OBJECTIVE

We aimed to explore the associations between type 2 diabetes onset age and cardiovascular disease (CVD) and all-cause mortality in the Chinese population.

RESEARCH DESIGN AND METHODS

This study included 101,080 participants free of prevalent diabetes and CVD at baseline from the Kailuan Study. All participants were monitored biennially until 31 December 2017. During follow-up, 11,384 participants were diagnosed as having type 2 diabetes. For each case subject, one control subject was randomly selected, matched for age (± 1 years) and sex. The final analysis comprised 10,777 case-control pairs. Weighted Cox regression models were used to evaluate the average hazard ratios (AHRs) and 95% CIs of incident CVD and all-cause mortality among patients with new-onset type 2 diabetes versus control subjects across age-groups.

Results

During a median follow-up of 5.57 years, 1,794 incident events (907 CVD events, of which there were 725 strokes and 887 deaths) occurred. After adjustment for potential confounders, participants with type 2 diabetes diagnosed at age <45 years had the highest relative risks of CVD and all-cause mortality relative to the matched control subjects, with AHRs of 3.21 (95% CI 1.18–8.72) for CVD, 2.99 (95% CI 1.01–9.17) for stroke, and 4.79 (95% CI 1.95–11.76) for all-cause mortality. The risks gradually attenuated with each decade increase in type 2 diabetes onset age.

CONCLUSIONS

The relative risks of CVD and all-cause mortality differed across type 2 diabetes onset age-groups, and the associations were more evident in younger-onset type 2 diabetes.

With rapid socioeconomic and lifestyle changes, the prevalence of diabetes in China has increased dramatically in the past few decades, from 0.67% in 1980 to 11.2% in 2017 (1,2). The total number of people with diabetes was 116.4 million in 2019 and is expected to increase to 147.2 million by 2045 among Chinese adults (3). Type 2 diabetes represents 95% of all cases of diabetes (4). Type 2 diabetes, conventionally considered a disease of middle and older age, is increasingly diagnosed at a younger age (5). A large national survey (2015–2017) in China reported that the prevalence of diabetes was 2.0% in people aged 18–29 years and 6.3% in those aged 30–39 years (2). Furthermore, a growing body of evidence suggests that people with younger-onset type 2 diabetes have worse cardiometabolic risk profiles than those with older age at diagnosis (6,7). Thus, it is likely that younger-onset type 2 diabetes may pose relatively greater risk of cardiovascular mortality and morbidity compared with later-onset type 2 diabetes.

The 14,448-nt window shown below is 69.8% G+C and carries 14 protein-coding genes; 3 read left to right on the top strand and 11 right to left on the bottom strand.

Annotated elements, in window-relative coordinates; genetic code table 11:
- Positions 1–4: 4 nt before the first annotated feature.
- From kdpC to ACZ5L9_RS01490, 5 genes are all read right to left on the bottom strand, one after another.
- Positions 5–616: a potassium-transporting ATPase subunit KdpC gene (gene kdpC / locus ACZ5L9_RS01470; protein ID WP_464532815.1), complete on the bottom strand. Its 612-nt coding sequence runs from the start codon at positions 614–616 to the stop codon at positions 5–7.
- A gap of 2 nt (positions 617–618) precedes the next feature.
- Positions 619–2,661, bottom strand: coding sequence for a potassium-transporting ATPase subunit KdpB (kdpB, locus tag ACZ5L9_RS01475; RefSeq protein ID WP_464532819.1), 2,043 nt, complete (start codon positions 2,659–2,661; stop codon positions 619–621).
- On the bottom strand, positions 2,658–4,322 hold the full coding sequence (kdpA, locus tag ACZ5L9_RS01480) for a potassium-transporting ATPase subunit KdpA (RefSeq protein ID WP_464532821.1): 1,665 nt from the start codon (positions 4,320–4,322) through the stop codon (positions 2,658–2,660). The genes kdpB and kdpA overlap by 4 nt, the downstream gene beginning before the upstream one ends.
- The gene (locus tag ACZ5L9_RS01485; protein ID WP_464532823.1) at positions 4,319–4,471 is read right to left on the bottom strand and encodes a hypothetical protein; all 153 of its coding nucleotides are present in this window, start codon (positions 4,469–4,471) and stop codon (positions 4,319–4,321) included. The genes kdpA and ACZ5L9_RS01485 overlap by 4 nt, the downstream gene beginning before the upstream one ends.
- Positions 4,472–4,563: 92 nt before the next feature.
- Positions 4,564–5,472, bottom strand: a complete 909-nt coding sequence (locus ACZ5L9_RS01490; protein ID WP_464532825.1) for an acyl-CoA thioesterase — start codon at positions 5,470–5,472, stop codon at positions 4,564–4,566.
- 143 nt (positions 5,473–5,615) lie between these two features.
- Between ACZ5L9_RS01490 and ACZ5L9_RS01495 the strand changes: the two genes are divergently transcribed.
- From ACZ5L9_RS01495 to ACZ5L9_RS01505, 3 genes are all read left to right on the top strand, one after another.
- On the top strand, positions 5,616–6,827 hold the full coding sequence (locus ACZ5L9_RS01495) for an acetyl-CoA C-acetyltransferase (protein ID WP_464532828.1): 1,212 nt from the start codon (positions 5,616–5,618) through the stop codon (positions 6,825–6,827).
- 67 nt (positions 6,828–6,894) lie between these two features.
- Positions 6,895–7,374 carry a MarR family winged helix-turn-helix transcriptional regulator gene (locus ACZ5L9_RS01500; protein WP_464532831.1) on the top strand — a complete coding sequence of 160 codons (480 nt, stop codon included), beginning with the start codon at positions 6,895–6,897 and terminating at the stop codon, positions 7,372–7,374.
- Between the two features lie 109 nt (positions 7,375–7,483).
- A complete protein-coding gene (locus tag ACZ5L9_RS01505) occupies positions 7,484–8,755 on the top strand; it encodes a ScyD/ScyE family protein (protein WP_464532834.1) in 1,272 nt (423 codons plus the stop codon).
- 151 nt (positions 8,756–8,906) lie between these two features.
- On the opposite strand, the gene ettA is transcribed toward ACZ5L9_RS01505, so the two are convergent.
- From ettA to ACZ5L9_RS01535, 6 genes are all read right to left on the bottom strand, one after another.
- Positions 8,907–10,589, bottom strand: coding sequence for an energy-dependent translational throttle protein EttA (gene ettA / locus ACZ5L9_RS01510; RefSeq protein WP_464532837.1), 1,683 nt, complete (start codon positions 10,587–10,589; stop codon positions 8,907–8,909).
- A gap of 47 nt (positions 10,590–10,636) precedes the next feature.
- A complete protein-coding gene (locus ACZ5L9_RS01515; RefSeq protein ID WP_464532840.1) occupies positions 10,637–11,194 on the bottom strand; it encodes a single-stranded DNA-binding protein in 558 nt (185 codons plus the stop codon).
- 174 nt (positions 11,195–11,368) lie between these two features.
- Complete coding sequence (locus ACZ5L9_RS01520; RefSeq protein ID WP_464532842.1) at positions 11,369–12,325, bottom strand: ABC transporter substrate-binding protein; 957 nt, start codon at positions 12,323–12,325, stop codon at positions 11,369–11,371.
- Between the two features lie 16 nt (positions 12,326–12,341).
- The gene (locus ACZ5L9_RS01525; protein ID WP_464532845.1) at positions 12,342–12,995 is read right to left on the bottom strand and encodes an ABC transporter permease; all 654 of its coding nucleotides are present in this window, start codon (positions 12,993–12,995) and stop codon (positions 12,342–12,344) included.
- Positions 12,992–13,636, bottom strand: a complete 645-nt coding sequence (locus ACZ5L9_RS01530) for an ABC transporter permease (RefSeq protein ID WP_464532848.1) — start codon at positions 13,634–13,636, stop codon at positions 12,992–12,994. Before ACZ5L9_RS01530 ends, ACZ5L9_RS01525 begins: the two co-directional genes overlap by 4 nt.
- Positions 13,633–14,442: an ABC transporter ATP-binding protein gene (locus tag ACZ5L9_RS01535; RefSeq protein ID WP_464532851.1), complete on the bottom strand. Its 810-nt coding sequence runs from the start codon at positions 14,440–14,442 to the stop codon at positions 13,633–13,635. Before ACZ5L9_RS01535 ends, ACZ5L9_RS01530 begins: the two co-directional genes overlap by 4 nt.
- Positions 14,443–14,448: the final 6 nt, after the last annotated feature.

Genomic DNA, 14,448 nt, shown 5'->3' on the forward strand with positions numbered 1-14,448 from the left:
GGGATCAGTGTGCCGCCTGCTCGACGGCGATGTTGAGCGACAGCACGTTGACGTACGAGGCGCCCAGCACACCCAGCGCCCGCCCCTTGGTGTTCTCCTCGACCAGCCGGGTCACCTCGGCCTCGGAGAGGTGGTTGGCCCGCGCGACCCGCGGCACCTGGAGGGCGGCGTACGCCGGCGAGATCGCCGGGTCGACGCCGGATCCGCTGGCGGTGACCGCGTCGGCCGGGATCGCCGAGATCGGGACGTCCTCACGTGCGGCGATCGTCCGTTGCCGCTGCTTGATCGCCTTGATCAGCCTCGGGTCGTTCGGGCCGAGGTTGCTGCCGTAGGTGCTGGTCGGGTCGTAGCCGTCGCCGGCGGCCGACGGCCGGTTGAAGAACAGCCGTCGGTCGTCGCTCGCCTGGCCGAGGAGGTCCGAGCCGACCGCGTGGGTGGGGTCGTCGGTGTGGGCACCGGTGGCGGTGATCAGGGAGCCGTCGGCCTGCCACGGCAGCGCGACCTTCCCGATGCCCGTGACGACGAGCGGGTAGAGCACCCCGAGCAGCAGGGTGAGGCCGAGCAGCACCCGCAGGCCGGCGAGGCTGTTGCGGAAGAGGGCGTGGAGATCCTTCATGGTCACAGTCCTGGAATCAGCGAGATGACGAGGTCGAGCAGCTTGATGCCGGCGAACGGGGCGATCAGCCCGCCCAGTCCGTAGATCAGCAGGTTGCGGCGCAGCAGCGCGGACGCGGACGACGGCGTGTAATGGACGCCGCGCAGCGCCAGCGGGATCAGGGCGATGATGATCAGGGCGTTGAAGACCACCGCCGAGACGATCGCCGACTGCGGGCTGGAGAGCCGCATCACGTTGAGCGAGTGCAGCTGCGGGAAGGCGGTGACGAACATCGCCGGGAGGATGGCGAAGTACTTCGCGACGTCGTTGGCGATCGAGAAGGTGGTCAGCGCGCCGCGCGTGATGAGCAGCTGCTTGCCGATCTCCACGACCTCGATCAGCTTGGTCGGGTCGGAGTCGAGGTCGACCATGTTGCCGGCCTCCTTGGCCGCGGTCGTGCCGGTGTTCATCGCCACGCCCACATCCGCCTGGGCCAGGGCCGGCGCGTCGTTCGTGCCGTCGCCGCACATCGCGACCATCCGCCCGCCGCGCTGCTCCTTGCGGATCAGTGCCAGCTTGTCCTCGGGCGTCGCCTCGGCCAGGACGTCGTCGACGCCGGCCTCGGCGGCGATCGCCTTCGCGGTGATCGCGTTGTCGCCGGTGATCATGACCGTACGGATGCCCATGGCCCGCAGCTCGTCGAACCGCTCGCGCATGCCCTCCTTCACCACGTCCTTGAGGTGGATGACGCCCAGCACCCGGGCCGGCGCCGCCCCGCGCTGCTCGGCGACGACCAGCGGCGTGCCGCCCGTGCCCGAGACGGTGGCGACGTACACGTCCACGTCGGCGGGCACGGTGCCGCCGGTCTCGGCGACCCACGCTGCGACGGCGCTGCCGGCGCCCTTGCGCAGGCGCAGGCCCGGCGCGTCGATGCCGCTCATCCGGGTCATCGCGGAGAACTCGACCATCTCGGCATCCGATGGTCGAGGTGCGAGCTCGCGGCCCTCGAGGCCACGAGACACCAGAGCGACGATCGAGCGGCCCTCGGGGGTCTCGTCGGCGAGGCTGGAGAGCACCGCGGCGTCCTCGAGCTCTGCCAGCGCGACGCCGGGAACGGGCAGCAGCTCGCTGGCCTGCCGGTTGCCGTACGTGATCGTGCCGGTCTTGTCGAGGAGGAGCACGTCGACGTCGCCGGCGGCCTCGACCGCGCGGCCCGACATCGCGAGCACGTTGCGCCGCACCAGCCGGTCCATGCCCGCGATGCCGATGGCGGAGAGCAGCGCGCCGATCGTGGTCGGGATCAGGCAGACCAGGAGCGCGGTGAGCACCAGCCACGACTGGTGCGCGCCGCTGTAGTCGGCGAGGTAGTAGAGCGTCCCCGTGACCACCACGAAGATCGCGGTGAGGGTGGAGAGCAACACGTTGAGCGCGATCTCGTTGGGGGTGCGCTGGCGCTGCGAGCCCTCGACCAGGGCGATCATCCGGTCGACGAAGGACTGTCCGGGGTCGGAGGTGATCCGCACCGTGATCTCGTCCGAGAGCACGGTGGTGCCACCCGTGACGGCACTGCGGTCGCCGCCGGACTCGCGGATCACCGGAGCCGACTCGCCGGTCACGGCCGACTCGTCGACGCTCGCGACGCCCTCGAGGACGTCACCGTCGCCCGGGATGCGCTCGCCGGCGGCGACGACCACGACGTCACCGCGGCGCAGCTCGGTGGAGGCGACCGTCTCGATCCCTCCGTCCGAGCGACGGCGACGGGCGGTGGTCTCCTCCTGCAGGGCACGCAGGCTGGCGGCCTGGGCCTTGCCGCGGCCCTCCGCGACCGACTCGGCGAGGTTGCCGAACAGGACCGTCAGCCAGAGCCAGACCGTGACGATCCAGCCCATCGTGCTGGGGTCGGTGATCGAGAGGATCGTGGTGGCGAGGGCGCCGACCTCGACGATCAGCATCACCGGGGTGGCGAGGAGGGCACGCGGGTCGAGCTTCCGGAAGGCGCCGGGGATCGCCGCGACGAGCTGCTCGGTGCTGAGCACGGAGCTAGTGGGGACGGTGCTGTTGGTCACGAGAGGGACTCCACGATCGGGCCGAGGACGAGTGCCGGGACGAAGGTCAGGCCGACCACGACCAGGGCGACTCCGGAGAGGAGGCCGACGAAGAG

Indeed, previous studies have reported that people with type 2 diabetes at a younger age are more prone to developing vascular complications earlier in life, which may be associated with a higher risk of mortality and, therefore, lower life expectancy (710). However, these existing studies mainly estimated the health consequences of prevalent type 2 diabetes age rather than new-onset type 2 diabetes age and did not monitor the participants from their time of diagnosis, such that the effect of the duration of diabetes was not controlled for. Recently, a prospective study from Sweden reported that the relative risk of CVD and mortality compared with the general population was increased more in those with younger-onset type 2 diabetes (11). However, this study was of White populations in high-income countries, and therefore the associations between the age at onset of type 2 diabetes and CVD and mortality in the Chinese population are still unclear. Therefore, the aim of our study was to estimate the risks of CVD and all-cause mortality among patients with new-onset type 2 diabetes, compared with control subjects, according to onset age-groups in a large Chinese cohort study.

Study Participants

The Kailuan Study is an ongoing prospective occupational cohort study conducted in Tangshan, China. All participants in the Kailuan Study are employees and retirees of the Kailuan Group, which is a coal mining company in Tangshan. Details of the study design and procedure have been described elsewhere (12,13). Briefly, from June 2006 to December 2015, 171,415 individuals aged 18–98 years were enrolled to participate in a biennial questionnaire interview and clinical and laboratory examinations at 11 hospitals affiliated with the Kailuan Group. The study was conducted in accordance with the guidelines of the Declaration of Helsinki and was approved by the Kailuan General Hospital Ethics Committee.

For the current study, we excluded 17,307 participants who did not attend the biennial examination, 25,351 who had diabetes at baseline, 21,306 with missing important covariates (e.g., fasting blood glucose [FBG], history of diabetes, use of hypoglycemic drugs, age, or sex), and 6,371 with a history of CVD at baseline, leaving 101,080 participants who met the inclusion criteria. Of the 101,080 participants free of type 2 diabetes at baseline, 11,384 were diagnosed with type 2 diabetes during follow-up. The date of type 2 diabetes onset was defined as the date of the examination at which type 2 diabetes was first diagnosed. For each case subject with new-onset type 2 diabetes, one control subject was randomly selected from the participants without diabetes during follow-up who attended the examination in the same year and matched for age (±1 years) and sex. Ultimately, data from 10,777 case-control pairs were analyzed (Fig. 1). The follow-up period started from the date of diagnosis for the case subjects with type 2 diabetes and from the same year for the matched control subjects (14). For example, if type 2 diabetes was first diagnosed in a 50-year-old male participant in 2010, then a control subject was randomly selected from the study population who was male, aged 49–51 years, did not have diabetes during follow-up, and underwent examination in 2010, and both participants were monitored from 2010.